CRAZY CONTRAPTIONS: Build Rube Goldberg Machines that Swoop, Spin, Stack, and Swivel teaches all of these concepts. It also encourages contraption makers to use the engineering design process – brainstorming, planning, building, testing, evaluating, and redesigning (if necessary). The book starts out with easy challenges using one simple machine. As the book progresses, though, readers are challenged to build increasingly complex contraptions using more and more simple machines. Warning! This book does not include step-by-step instructions to build each contraption. Instead, it presents these challenges in a way that allows readers to use their own creativity and materials they may have on hand. So, go collect that odd assortment of material and start building!


Introduce students to Rube Goldberg contraptions by watching this music video by OK Go: or visiting the Rube Goldberg image gallery.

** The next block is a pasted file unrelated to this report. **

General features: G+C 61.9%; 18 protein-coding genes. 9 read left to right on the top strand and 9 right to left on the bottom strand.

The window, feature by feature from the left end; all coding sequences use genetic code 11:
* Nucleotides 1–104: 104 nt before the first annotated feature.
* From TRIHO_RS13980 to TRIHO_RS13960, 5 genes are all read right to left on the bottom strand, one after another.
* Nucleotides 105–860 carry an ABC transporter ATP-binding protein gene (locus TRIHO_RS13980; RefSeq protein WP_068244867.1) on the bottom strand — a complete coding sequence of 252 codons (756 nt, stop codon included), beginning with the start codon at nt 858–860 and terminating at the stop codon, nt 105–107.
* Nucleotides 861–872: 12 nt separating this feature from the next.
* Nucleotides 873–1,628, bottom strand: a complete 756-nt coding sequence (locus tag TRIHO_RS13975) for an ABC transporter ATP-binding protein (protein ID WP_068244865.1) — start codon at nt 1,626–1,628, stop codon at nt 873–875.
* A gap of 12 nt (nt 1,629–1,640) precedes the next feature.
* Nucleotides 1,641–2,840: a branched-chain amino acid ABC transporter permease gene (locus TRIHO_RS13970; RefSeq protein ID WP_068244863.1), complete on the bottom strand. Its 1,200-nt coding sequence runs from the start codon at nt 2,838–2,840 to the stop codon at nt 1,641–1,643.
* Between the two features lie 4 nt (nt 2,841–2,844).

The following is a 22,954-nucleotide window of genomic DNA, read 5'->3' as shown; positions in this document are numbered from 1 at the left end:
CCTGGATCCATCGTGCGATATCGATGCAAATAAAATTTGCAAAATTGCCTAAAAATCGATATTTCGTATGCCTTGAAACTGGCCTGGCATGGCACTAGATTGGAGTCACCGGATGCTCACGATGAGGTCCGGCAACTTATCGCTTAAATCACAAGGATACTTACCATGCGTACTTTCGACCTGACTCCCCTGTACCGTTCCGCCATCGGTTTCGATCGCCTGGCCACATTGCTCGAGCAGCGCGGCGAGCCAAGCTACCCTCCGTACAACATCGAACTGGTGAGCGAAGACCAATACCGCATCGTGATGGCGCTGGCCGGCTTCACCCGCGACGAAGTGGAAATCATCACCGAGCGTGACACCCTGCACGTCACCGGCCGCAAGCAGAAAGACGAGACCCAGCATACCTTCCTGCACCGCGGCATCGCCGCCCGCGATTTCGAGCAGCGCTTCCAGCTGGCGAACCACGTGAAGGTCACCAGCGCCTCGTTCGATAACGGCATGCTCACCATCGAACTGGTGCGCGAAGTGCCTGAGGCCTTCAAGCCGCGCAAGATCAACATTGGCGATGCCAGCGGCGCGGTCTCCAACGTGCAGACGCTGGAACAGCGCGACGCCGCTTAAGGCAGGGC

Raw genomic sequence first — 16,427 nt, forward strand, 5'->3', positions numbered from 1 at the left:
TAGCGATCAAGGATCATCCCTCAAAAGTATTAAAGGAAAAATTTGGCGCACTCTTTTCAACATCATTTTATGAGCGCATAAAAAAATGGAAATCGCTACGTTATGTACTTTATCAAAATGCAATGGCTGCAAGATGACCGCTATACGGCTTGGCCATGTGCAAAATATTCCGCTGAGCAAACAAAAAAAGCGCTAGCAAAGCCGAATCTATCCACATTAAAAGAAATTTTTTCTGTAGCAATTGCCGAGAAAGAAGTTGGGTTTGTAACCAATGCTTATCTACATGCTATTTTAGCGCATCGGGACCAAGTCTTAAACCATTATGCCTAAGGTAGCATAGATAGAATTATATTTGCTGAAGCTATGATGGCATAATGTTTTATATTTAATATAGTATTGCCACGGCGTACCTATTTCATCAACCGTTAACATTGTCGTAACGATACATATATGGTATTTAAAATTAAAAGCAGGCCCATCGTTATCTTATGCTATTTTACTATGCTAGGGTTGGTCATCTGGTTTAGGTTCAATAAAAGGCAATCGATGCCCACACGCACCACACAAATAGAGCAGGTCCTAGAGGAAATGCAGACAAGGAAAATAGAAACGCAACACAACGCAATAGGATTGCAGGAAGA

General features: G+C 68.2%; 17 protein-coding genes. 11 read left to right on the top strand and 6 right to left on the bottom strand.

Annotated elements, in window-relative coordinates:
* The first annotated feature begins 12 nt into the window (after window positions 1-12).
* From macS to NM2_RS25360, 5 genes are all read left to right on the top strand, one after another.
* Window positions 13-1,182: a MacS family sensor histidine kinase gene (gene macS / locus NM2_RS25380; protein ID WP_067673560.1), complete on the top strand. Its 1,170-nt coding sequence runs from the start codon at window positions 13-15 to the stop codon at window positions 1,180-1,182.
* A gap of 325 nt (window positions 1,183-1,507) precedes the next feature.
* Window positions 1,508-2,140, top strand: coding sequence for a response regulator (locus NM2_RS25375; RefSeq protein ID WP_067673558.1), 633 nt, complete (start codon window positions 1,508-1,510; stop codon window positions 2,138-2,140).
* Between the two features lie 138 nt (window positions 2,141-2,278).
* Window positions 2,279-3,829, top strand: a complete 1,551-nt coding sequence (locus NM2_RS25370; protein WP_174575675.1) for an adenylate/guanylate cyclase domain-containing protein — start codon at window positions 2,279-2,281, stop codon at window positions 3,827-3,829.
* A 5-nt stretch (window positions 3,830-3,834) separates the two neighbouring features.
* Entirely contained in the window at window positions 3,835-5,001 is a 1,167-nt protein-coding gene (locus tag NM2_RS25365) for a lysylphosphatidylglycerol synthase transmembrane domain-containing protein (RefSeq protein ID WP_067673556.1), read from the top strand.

The challenge here is to have students create a crazy contraption that uses all six simple machines to bang on a drum using engineering design process:

Identify: The challenge, as stated above, is to build a crazy contraption that uses all six simple machines to bang on a drum.

Brainstorm: What materials will students use for each of the six simple machines in the contraption? Here are a few ideas…

Inclined plane – books, toy car tracks, piece of cardboard, piece of paper

Levers – dominoes, catapults, rulers, popsicle sticks, pencils

Wheels and axles – toy cars or trains, a homemade car, screwdriver

Pulleys – a pulley, empty thread or wire spools, pushpins

Wedges – make your own, popsicle sticks, string

Screws – jars and lids, marble runs, funnels, tubing

Don’t forget the drum and whatever will bang on it to make the noise!

Consider how all those parts might work together to create the contraption.